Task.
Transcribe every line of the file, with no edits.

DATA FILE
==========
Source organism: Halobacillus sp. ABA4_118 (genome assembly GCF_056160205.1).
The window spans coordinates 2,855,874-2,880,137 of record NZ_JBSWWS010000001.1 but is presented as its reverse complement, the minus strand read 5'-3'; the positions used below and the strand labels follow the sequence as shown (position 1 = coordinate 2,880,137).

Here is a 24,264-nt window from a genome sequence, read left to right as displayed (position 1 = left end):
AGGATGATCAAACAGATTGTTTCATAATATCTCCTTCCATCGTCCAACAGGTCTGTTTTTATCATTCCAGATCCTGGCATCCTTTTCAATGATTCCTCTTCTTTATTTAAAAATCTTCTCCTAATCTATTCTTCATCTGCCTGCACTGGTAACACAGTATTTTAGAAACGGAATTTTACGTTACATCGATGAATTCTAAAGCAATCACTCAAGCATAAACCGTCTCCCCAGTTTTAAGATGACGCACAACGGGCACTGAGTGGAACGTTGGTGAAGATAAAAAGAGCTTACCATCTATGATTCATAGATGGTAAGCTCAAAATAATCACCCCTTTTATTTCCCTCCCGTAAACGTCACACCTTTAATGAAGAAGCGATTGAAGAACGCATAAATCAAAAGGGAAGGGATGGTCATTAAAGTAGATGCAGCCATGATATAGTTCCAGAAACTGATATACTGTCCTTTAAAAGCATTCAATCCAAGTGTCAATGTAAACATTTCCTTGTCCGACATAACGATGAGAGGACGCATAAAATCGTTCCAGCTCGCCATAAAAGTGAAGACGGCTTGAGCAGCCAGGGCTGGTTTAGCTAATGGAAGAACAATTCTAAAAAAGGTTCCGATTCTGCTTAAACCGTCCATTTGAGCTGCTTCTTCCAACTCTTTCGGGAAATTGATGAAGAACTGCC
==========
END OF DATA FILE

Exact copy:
Source organism: Halobacillus sp. ABA4_118 (genome assembly GCF_056160205.1).
The window spans coordinates 2,855,874-2,880,137 of record NZ_JBSWWS010000001.1 but is presented as its reverse complement, the minus strand read 5'-3'; the positions used below and the strand labels follow the sequence as shown (position 1 = coordinate 2,880,137).

Here is a 24,264-nt window from a genome sequence, read left to right as displayed (position 1 = left end):
AGGATGATCAAACAGATTGTTTCATAATATCTCCTTCCATCGTCCAACAGGTCTGTTTTTATCATTCCAGATCCTGGCATCCTTTTCAATGATTCCTCTTCTTTATTTAAAAATCTTCTCCTAATCTATTCTTCATCTGCCTGCACTGGTAACACAGTATTTTAGAAACGGAATTTTACGTTACATCGATGAATTCTAAAGCAATCACTCAAGCATAAACCGTCTCCCCAGTTTTAAGATGACGCACAACGGGCACTGAGTGGAACGTTGGTGAAGATAAAAAGAGCTTACCATCTATGATTCATAGATGGTAAGCTCAAAATAATCACCCCTTTTATTTCCCTCCCGTAAACGTCACACCTTTAATGAAGAAGCGATTGAAGAACGCATAAATCAAAAGGGAAGGGATGGTCATTAAAGTAGATGCAGCCATGATATAGTTCCAGAAACTGATATACTGTCCTTTAAAAGCATTCAATCCAAGTGTCAATGTAAACATTTCCTTGTCCGACATAACGATGAGAGGACGCATAAAATCGTTCCAGCTCGCCATAAAAGTGAAGACGGCTTGAGCAGCCAGGGCTGGTTTAGCTAATGGAAGAACAATTCTAAAAAAGGTTCCGATTCTGCTTAAACCGTCCATTTGAGCTGCTTCTTCCAACTCTTTCGGGAAATTGATGAAGAACTGCC